Remembering Yetzias Mitzrayim Daily by Mordy Friedman



    In our Haggadah, in the section of Maggid, the Baal Haggadah includes a passage from the Gemara in Berachos (דף י"ב:) which quotes Rabbi Elazar ben Azaryah interpreting a dispute between Ben Zoma and the Chachomim concerning the Posuk which says "למען תזכר את יום צאתך מארץ מצרים כל ימי חייך," "so that you shall remember the day on which you left Egypt all the days of your life" (דברים ט"ז:ג').  Ben Zoma holds that the words "ימי חייך," "the days of your life" refer to the daytime (when one is obligated to remember Yetzias Mitzrayim), and the word כל"," "all" comes to include the required remembrance at night.  The Chachomim, however, claim that "ימי חייך" refers to the obligation to remember Yetzias Mitzrayim in this world (הזה עולם), while the word "כל" refers to the obligation in the world to come (עולם הבא).  
    With this in mind, it is very strange to note that both the Sefer HaChinuch (מצוה כ"א) and the Rambam, in his Sefer HaMitzvos (מצות עשה קנ"ז), state that there is a Mitzvah MideOraisa to remember and discuss in detail the story of Yetzias Mitzrayim on the night of Pesach (the fifteenth of Nissan), yet neither of them mention anything whatsoever about a Mitzvah to remember Yetzias Mitzrayim on a daily basis during the rest of the year.  How can that be?  It seems to be entirely against the Gemara (שם).  This question becomes even more puzzling if we consider that the Rambam elsewhere (פרק א' מהל' קריאת שמע הלכה ג') seems to follow the view of Ben Zoma, holding that there is a Mitzvah to remember Yetzias Mitzrayim both at night and during the day all year long, while in the Sefer HaMitzvos (שם) he omits any reference to this.  There thus seems to be a contradiction in the Rambam as well as a difficulty with the Gemara.
    Rabbi Yechezkel Landau, the author of the Tzelach, and the Minchas Chinuch, both resolve the above question in the following manner.  They claim that the Rambam held that there indeed is no obligation to remember Yetzias Mitzrayim on a daily basis.  After all, the Posuk did not use the word "זכור," "remember," implying a positive commandment to remember; rather, it says "למען תזכור," "in order that you should remember" (דברים ז':י"ח, ט"ז:ג').  They explain that because the Torah did not state the commandment to mention Yetzias Mitzrayim every day בלשון צווי, as a direct commandment, it is not that kind of commandment; rather, remembering Yetzias Mitzrayim should be the result of other actions, such as the many Mitzvos the Torah describes as reminding us about Yetzias Mitzrayim, which will thereby enable us to remember Yetzias Mitzrayim and fulfill this Mitzvah as well.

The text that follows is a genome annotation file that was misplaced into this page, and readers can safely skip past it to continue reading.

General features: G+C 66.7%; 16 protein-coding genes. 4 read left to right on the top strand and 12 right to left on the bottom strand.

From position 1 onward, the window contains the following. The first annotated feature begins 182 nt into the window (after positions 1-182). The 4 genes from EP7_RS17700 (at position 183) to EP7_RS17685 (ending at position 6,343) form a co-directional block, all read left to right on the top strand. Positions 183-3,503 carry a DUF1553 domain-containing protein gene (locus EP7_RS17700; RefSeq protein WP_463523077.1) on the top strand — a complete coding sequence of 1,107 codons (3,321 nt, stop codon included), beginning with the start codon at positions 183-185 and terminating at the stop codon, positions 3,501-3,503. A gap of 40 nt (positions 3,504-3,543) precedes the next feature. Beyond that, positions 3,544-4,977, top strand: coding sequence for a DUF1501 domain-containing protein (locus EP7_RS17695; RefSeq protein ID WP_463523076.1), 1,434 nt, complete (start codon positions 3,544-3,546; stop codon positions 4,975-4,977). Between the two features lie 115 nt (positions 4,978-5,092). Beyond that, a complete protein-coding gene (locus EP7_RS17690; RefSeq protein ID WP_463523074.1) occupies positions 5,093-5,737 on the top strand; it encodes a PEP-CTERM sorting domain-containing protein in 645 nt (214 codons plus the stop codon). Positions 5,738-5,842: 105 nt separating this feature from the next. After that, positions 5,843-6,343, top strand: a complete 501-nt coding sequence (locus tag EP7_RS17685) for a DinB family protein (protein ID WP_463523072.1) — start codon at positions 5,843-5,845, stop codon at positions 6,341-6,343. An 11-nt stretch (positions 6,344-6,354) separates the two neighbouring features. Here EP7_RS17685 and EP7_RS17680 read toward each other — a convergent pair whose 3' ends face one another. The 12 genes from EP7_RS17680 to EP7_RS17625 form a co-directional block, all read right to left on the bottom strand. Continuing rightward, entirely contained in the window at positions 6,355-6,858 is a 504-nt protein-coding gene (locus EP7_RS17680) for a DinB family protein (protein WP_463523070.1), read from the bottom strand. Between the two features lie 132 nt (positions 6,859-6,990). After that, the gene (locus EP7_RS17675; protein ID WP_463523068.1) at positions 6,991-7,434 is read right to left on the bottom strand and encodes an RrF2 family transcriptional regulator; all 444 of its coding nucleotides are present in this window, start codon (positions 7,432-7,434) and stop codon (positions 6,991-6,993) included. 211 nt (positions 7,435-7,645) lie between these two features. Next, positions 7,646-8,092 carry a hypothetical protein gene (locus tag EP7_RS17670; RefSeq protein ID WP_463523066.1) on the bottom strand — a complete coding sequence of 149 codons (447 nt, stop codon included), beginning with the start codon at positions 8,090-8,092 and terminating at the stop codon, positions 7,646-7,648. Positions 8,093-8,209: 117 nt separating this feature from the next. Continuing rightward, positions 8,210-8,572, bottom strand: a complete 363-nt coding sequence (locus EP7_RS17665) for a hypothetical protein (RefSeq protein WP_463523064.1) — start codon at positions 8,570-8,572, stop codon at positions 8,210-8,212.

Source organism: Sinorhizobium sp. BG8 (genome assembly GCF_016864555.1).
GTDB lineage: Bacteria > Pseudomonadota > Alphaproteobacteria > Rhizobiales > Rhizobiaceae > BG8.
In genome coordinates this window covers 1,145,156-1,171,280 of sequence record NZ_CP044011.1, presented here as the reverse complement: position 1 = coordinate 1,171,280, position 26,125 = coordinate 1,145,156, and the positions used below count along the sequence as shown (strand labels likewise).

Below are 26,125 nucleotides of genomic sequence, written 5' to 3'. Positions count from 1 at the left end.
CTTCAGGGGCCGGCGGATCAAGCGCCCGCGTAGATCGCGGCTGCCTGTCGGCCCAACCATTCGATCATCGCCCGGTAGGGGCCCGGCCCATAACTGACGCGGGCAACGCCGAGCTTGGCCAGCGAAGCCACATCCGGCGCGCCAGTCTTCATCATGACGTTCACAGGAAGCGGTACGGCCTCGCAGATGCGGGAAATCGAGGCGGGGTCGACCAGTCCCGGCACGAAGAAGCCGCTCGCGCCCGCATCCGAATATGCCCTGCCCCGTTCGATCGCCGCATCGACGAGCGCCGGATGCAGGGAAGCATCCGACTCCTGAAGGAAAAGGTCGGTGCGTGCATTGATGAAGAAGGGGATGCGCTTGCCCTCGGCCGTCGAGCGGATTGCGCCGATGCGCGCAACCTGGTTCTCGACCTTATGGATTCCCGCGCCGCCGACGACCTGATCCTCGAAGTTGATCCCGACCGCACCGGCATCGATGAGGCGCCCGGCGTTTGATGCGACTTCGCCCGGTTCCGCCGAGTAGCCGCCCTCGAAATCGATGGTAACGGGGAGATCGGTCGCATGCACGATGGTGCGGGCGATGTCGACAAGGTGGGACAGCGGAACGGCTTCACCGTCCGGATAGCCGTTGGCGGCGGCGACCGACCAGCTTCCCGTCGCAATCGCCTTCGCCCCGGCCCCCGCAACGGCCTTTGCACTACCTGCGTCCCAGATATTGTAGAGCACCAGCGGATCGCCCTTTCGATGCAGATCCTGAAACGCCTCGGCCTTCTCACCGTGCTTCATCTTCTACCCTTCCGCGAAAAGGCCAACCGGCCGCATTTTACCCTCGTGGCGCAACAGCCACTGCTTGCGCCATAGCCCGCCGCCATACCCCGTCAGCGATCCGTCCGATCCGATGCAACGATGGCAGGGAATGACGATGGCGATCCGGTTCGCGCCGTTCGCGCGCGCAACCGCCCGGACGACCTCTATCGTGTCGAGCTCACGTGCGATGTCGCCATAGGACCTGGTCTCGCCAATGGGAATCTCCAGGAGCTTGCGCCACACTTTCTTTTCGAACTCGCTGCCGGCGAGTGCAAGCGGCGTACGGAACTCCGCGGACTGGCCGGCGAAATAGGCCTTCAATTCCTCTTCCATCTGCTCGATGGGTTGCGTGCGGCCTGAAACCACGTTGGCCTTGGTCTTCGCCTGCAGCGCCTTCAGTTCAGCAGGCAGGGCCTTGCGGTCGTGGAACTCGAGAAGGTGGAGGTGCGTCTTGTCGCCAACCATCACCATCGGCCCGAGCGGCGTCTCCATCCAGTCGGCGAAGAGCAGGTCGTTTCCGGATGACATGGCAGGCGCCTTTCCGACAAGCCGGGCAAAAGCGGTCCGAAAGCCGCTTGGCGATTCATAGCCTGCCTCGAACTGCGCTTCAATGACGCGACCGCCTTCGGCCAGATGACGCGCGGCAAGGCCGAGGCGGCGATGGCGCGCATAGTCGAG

A different approach is quoted in the name of Rav Chaim Soloveitchik, who held that the Rambam did indeed consider this to be a daily Mitzvah.  The reason that he excluded it from his Sefer HaMitzvos, though, is that as he states in his introduction to the Sefer HaMitzvos (שורש ג'), he included on his list only those Mitzvos which will apply at all times, even once Moshiach comes.  According to the Gemara in Berachos mentioned above (שם), this particular Mitzvah will not be practiced in the same fashion as it is currently once Moshiach comes, because we will then have to focus more on the final redemption, and the Rambam therefore excluded this Mitzvah from his list.
    Some authorities suggests that although there is indeed a Mitzvah to remember Yetzias Mitzrayim daily, this Mitzvah need not be articulated verbally; rather, it may be done in one's mind.  The Rambam, however, documents only those Mitzvos which must be verbally or physically done.  One such Mitzvah relates to the night of Pesach, as the Posuk writes, "והגדת לבנך," "and you should tell your son" (שמות י"ג:ח'), which involves an action.  The Mitzvah which relates to remembering Yetzias Mitzrayim every day throughout the year, however, does not require an action and thus is not found on the Rambam's list.
    There are other commentaries who point out that there is in fact no separate Mitzvah (besides on the night of Pesach) to remember Yetzias Mitzrayim.  Rather, remembering how Hashem saved us from Egypt falls under the general category of believing in השגחת פרチaÀ Yチaネユ, though, derives the Mitzvah from a different Posuk which says, "זכור את היום הזה אשר יצאתם ממצרים," "remember this day on which you departed from Mitzrayim" (שם פסוק ג').  The Rambam (שם) then expounds upon this by drawing a connection to the observance of Shabbos, where the word "זכור," "remember" is also used (שם כ':ח').  HaRav Soloveitchik explained that this word זכור"" requires "זכירת תמיד," that one must "always remember."  Just like one remembers Shabbos all week, by saying, for example, the daily Shir Shel Yom which always mentions Shabbos (such as היום יום ראשון בשבת...""), and one then amplifies this remembrance once a week by saying Kiddush on Shabbos, so too regarding Pesach, part of the Mitzvah of remembering Yetzias Mitzrayim is by definition fulfilled by remembering it every single day, and then once a year, it is amplified and elaborated upon.  Therefore, the Rambam did not document remembering Yetzias Mitzrayim daily as a separate Mitzvah - because it isn't.  It is clear from what the Rambam writes in Hilchos Kerias Shema (שם הלכה ג') that he considers it a Mitzvah to mention Yetzias Mitzrayim every day and night; he simply does not hold that it qualifies as a separate Mitzvah on the list of the Taryag Mitzvos for the above reasons.

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